By Trevor Bach
By Francisco Alvarado
By Trevor Bach
By Michael E. Miller
By Allie Conti
By David Villano
By Jose D. Duran
By Michael E. Miller
Though O'Neill doesn't blame Carter for that bit of bad luck, both he and Hurwitz have raised questions about how their former professor spent the group's money. Their suspicions were first aroused at their campsite, when Hurwitz saw credit-card receipts indicating that Carter had paid only $218 apiece for the roundtrip plane tickets from Miami to Puerto Ayacucho. She and the other students had been under the impression that Carter spent substantially more.
"When I confronted Professor Carter about the discrepancy [on the way home], he got very angry and defensive," Hurwitz recalls. "I asked for my plane ticket back and he refused to give it to me. I couldn't believe it."
Carter insists that the cost of the tickets is irrelevant. "The point is, they agreed to pay a price for a trip and they got that trip. They have no idea how much things cost and what went on behind the scenes. They couldn't have done [the same trip] as cheaply on their own. If they had not gotten food or lodging or airfare, then yeah, I should be accountable for that. But they did."
A few days after returning, Hurwitz and O'Neill got together to try to tally how much money Carter had spent on the aborted trip -- and how much he owed them. By their estimate, Carter had between $1000 and $1500 left over. When O'Neill called Carter to demand that he return the surplus, however, Carter asserted that there was no money to return.
"They got a deal," Carter says adamantly. "And they are trying to tell me that I got rich off this. That's what's annoying. I didn't even get paid [by FIU] to go down there."
Hurwitz, who says she exhausted her savings to pay for the trip (additional supplies and vaccinations brought her total expenses to nearly $2000), recently sent a letter of complaint to FIU administrators. "I feel like we were misled and mistreated," Hurwitz explains. "The trip was nothing like how it was billed."
"I was disappointed," seconds O'Neill, adding that aside from the disorganization and discomfort, Carter failed to come through on his promise. "I expected we'd be living with real indigenous Indians, people who were close to the land. But the people I encountered had nicer haircuts than me. We never even got into old-growth rain forest. It was more like a camping trip to Maine, except that I was wet all the time."
Though she prefers not to involve herself in a dispute with Carter, Roxanne Robinson says the accounts of the trip supplied by O'Neill and Hurwitz are accurate.
The fourth student, Marlene Bombalier, says that despite all the snafus, she had a great time. "The scenery was beautiful and the people were wonderful. It was an amazing experience," says Bombalier. "Sure, things went wrong. But those were unforeseen circumstances, stuff that is typical in Latin American countries. I don't think it was fair to blame Nick." Bombalier says that based on the experience, she is even considering switching her major to environmental studies. Her companions, she contends, are "missing the point of the trip" by making allegations about their guide.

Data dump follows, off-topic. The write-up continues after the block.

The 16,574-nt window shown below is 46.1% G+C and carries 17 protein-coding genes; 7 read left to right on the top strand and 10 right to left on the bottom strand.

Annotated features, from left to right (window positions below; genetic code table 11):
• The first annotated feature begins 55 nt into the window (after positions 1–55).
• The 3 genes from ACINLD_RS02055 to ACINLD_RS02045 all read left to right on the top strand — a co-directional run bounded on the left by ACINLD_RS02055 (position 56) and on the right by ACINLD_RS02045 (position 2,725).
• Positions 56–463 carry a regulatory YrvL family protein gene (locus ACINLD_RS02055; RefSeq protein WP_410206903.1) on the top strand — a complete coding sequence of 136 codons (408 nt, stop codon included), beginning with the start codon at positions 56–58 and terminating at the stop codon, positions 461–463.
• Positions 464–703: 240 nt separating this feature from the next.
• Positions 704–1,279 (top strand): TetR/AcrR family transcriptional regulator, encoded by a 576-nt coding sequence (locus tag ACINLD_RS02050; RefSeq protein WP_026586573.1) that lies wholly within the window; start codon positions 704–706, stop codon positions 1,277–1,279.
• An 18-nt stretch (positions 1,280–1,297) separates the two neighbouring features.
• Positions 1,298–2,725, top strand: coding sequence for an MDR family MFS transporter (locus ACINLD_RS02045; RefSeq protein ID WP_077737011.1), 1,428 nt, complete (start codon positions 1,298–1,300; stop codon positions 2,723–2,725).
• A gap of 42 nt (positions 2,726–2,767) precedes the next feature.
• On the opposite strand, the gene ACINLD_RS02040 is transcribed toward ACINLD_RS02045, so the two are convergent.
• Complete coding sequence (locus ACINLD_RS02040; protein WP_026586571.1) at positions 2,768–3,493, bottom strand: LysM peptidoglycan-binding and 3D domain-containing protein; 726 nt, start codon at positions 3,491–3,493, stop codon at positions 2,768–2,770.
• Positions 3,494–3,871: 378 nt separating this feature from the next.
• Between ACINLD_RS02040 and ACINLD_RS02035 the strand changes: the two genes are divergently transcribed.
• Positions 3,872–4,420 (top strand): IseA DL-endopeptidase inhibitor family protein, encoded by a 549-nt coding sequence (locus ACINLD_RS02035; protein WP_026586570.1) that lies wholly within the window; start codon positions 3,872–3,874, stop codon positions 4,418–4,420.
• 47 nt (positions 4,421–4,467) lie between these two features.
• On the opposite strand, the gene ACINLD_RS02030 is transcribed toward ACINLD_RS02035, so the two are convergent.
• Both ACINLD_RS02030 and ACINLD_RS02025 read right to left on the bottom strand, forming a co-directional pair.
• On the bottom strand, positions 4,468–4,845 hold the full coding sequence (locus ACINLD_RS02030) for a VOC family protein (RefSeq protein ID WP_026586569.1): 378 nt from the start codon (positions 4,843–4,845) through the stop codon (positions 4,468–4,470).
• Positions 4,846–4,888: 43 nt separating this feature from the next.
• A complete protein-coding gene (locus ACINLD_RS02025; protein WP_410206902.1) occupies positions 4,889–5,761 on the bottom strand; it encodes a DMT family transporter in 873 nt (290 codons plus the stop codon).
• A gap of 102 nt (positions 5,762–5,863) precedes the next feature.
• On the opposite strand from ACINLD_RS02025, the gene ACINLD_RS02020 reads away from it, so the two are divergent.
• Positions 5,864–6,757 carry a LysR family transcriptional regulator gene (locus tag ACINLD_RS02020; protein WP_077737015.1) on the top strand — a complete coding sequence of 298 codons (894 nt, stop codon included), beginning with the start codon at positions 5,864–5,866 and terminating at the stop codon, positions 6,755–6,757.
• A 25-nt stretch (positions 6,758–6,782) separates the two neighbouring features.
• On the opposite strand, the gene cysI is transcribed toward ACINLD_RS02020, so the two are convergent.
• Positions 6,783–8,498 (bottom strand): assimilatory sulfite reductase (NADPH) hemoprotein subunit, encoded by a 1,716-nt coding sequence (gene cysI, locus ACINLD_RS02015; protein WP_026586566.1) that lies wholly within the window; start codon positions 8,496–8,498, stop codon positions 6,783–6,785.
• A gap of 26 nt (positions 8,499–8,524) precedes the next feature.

Carter admits that plans went awry, but in his opinion the students' own intolerance was the key problem. He claims, for instance, that despite the guardsmen's assessment of the permits, the military expelled them because villagers had lodged complaints about the Ugly Americans in their midst. "The military chief told me that the villagers had called the military asking to get rid of us because of particular people's attitudes and behavior," he says. "I told the students over and over about the rain and the bugs and the bad food before we left. But it became apparent when we were down there that they were not cut out for [the rain forest]."
As to the quarreling that went on, Carter says, "If people had been respectful toward me, I would have responded with respect. There was one student on the trip who treated me with respect and that person is very happy and satisfied," he adds, in reference to Marlene Bombalier.
The same cannot be said of FIU administrators. "The financial part of this trip is unusual and does raise some questions," comments Art Harriet, the Arts and Sciences dean who oversees environmental studies. "Because normally we would have to review and approve a budget for an independent-study trip, and in this case that didn't happen. In fact, it appears that Professor Carter was not even on the FIU faculty when he took this trip." Harriet says he plans to ask Carter for an accounting of the expedition's finances.
There is also the issue of whether the students will receive course credit for the trip; Carter had assured all four they would be able to get independent-study credit for the experience if they registered and paid for the credits under university guidelines. Only Patrick O'Neill registered for credit before they set off.
"It's hard to say what will happen in terms of credits," says Jack Parker, director of FIU's environmental-studies program. "Because the way independent study works at FIU is that an individual professor agrees to oversee a student's academic research. No one at FIU ever formally approved of anything about this trip. All the university saw, in this case, was that Patrick had registered for independent study with Carter. The problem now is that Carter is no longer a member of the faculty."